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Nice article Joel ...

The new one about colocation is just great - informative without lecturing.  You realize, of course, that the Slashdot kids will roast you alive for not running Linux on your shiny new Dell.

One question - what was the high, low, and median prices you got when shopping around for your colocation provider?  Please discard Peer 1's _free_ price when you do the numbers.

Good luck with the new box!

Mitch & Murray (from downtown)
Tuesday, February 4, 2003

Actually Peer1's list prices were the lowest even if I had been paying them, around $300-$500 depending on bandwidth and rack size.

The high end were around $1500 (companies like NTT/Verio and Globix).

Nothing against Linux and I have run Linux servers before and probably will in the future, but here at Fog Creek we just know more about the Microsoft world, and an engineer who knows what he's doing on an "inferior" operating system (arguable, but, whatever) will outperform an engineer who DOESN'T know what he's doing on a "superior" operating system.

Joel Spolsky
Tuesday, February 4, 2003

Let me say first off that I usually love your articles, but this new one rubs me the wrong way.  Why isn't it marked "advertisement"?  You can't tell me you really got hosting for free.  It sounds to me like a barter agreement -- they give you "free" hosting, you mention them all over the place including a whole article about them.  I don't have a problem with this business arangement, but it should really be noted as such.  By the way, the company I work for does our hosting (managed servers -- colo doesn't make sense for us) through one of those "reasonable small companies" here in Manhattan and they sweep their floors and are very polite.  I agree that the "high end snobs" stink, having dealt with some of them before, but no reason to slam the little guy in light of your "free" hosting.

Justin Frohwirth
Tuesday, February 4, 2003

Maybe so, but there's still lots of great info in there. Nice article Joel.

Greg Rosenberg
Tuesday, February 4, 2003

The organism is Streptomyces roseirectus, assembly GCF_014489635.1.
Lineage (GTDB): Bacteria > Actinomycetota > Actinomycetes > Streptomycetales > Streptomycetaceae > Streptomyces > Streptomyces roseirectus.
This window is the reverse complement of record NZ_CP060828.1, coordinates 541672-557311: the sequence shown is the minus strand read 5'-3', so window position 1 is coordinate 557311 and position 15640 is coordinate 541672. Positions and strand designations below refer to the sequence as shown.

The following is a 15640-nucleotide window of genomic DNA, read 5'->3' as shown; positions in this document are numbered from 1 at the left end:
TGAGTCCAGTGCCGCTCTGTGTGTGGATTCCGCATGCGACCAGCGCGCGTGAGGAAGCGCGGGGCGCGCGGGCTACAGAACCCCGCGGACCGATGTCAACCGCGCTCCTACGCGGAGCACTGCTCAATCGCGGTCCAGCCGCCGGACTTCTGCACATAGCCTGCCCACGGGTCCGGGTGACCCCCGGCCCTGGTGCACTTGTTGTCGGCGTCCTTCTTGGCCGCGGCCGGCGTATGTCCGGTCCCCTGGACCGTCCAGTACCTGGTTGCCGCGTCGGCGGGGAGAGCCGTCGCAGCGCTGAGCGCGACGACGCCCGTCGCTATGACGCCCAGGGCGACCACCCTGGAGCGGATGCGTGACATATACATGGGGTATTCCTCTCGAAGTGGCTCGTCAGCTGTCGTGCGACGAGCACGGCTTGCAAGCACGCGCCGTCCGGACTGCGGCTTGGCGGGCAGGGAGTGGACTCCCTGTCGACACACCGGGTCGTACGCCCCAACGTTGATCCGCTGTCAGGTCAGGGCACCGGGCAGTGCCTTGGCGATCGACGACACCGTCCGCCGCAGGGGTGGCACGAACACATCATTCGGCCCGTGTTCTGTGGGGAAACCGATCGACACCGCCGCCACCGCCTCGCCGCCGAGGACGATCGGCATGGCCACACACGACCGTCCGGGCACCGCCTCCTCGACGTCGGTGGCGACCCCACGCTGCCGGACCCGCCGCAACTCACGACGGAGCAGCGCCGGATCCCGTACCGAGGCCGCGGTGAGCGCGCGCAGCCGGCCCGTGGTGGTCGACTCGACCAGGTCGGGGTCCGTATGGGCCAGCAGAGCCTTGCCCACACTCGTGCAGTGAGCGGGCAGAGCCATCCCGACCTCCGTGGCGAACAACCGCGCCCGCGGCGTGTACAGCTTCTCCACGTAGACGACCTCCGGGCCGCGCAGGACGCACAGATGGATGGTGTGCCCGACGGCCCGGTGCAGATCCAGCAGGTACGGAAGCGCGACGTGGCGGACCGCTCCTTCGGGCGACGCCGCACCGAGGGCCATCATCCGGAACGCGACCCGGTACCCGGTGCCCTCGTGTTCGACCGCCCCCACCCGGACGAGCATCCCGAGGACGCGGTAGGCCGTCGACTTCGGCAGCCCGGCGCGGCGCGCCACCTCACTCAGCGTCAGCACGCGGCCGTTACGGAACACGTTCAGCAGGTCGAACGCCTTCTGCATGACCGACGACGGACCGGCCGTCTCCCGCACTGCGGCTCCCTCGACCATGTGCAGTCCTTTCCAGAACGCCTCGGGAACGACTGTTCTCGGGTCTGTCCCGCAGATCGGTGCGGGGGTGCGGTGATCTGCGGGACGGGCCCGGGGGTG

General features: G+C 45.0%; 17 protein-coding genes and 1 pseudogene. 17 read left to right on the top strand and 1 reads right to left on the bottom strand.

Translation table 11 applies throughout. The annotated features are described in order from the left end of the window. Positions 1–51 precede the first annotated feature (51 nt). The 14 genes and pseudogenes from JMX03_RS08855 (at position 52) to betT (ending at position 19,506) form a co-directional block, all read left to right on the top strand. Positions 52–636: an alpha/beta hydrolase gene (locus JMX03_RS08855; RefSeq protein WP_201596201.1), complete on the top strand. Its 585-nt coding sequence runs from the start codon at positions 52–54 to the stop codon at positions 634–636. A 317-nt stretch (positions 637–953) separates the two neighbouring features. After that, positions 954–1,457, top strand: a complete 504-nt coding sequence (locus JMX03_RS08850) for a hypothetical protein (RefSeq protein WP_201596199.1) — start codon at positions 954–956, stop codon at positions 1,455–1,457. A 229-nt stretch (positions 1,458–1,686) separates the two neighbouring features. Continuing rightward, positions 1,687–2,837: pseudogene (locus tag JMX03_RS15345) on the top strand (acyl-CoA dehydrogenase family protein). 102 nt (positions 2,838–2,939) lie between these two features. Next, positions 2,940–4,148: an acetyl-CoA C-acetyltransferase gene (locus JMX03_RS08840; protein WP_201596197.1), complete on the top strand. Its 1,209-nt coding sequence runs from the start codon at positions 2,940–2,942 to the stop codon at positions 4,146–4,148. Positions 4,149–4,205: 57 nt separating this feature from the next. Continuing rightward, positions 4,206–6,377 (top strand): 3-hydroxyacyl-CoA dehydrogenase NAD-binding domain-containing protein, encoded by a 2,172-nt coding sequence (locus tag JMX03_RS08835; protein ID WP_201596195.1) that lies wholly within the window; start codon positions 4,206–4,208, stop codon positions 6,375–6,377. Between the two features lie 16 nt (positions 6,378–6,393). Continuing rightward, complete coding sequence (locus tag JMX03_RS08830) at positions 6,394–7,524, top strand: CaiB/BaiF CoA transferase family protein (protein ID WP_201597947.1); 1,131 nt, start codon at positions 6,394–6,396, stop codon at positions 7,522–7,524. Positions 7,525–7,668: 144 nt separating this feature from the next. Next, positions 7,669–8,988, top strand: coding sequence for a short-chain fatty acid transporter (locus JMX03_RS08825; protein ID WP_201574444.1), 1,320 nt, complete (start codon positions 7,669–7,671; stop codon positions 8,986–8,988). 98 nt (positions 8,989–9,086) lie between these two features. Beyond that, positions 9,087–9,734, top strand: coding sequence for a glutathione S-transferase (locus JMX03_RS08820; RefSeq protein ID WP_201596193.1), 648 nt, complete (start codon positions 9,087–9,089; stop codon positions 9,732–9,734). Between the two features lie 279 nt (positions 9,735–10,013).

What's wrong with Joel advertising? I like what I get for the $0 I send him every month.

David Geller
Tuesday, February 4, 2003

Yes, thanks for the very nice real world experience article.

I would like to add that there's another option between webhosting on a shared server and colocation. It's a dedicated server. It means that you lease the space within a NOC, bandwidth and the server. With colo you have to bring your own server. On a dedicated server you generally get root access (=full control) to do whatever you want, just like on a colo server.

Recently, there's quite a revolution going on in the dedicated server area. There are now several companies offering dedicated servers with 300/500GB bandwidth for $99 to $150 per month.

There are only two if's for those low priced servers. First, most cheap dedicated servers are  unmanaged. Meaning you mess up your server, you fix it or get a system restore. And secondly they are Linux based. Personally, I'm leasing a Compaq DL320 1U server with 400GB traffic at for $129 per month with very good results. Last year showed zero downtime for the server and about 2 hours for the network.

I recommend anyone looking for recommendations/experiences on shared hosting, colo or dedicated servers to check out:

Jan Derk
Wednesday, February 5, 2003

I'm curious about Peer1's free hosting.  At first it doesn't make much sense.  An overthrow of Dot Com generosity.

Still, the article would be nice for them.  Hosting somebody that people have heard of can be useful in the sales department.